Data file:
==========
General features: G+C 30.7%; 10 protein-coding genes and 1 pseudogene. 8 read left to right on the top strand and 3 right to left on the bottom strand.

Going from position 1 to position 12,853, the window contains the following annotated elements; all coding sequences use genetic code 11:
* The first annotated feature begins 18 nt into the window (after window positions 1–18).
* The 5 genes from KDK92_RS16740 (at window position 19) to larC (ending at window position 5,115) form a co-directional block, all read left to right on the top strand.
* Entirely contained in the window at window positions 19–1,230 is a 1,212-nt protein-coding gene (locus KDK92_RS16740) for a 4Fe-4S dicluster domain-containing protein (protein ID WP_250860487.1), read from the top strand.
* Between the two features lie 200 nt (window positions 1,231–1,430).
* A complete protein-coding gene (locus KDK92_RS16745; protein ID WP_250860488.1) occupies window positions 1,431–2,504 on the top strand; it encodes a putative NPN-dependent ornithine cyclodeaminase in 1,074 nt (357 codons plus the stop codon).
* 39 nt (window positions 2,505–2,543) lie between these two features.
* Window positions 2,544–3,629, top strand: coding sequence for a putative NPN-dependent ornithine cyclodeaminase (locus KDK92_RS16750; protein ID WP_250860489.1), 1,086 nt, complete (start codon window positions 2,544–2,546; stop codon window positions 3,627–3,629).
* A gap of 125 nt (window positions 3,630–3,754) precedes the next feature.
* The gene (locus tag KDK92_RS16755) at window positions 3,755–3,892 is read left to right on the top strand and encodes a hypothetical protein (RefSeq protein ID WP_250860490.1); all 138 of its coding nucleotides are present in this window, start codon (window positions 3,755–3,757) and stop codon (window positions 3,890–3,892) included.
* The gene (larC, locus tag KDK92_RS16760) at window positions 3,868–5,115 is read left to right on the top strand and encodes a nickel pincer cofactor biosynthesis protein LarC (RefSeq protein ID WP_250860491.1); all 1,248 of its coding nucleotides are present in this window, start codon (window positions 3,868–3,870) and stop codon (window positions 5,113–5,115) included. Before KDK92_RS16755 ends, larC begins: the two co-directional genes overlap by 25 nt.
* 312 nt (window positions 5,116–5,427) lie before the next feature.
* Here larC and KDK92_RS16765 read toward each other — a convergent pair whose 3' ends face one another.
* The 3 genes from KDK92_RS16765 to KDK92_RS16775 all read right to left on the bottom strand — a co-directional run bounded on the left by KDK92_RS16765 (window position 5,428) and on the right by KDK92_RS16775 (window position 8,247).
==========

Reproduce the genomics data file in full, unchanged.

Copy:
General features: G+C 30.7%; 10 protein-coding genes and 1 pseudogene. 8 read left to right on the top strand and 3 right to left on the bottom strand.

Going from position 1 to position 12,853, the window contains the following annotated elements; all coding sequences use genetic code 11:
* The first annotated feature begins 18 nt into the window (after window positions 1–18).
* The 5 genes from KDK92_RS16740 (at window position 19) to larC (ending at window position 5,115) form a co-directional block, all read left to right on the top strand.
* Entirely contained in the window at window positions 19–1,230 is a 1,212-nt protein-coding gene (locus KDK92_RS16740) for a 4Fe-4S dicluster domain-containing protein (protein ID WP_250860487.1), read from the top strand.
* Between the two features lie 200 nt (window positions 1,231–1,430).
* A complete protein-coding gene (locus KDK92_RS16745; protein ID WP_250860488.1) occupies window positions 1,431–2,504 on the top strand; it encodes a putative NPN-dependent ornithine cyclodeaminase in 1,074 nt (357 codons plus the stop codon).
* 39 nt (window positions 2,505–2,543) lie between these two features.
* Window positions 2,544–3,629, top strand: coding sequence for a putative NPN-dependent ornithine cyclodeaminase (locus KDK92_RS16750; protein ID WP_250860489.1), 1,086 nt, complete (start codon window positions 2,544–2,546; stop codon window positions 3,627–3,629).
* A gap of 125 nt (window positions 3,630–3,754) precedes the next feature.
* The gene (locus tag KDK92_RS16755) at window positions 3,755–3,892 is read left to right on the top strand and encodes a hypothetical protein (RefSeq protein ID WP_250860490.1); all 138 of its coding nucleotides are present in this window, start codon (window positions 3,755–3,757) and stop codon (window positions 3,890–3,892) included.
* The gene (larC, locus tag KDK92_RS16760) at window positions 3,868–5,115 is read left to right on the top strand and encodes a nickel pincer cofactor biosynthesis protein LarC (RefSeq protein ID WP_250860491.1); all 1,248 of its coding nucleotides are present in this window, start codon (window positions 3,868–3,870) and stop codon (window positions 5,113–5,115) included. Before KDK92_RS16755 ends, larC begins: the two co-directional genes overlap by 25 nt.
* 312 nt (window positions 5,116–5,427) lie before the next feature.
* Here larC and KDK92_RS16765 read toward each other — a convergent pair whose 3' ends face one another.
* The 3 genes from KDK92_RS16765 to KDK92_RS16775 all read right to left on the bottom strand — a co-directional run bounded on the left by KDK92_RS16765 (window position 5,428) and on the right by KDK92_RS16775 (window position 8,247).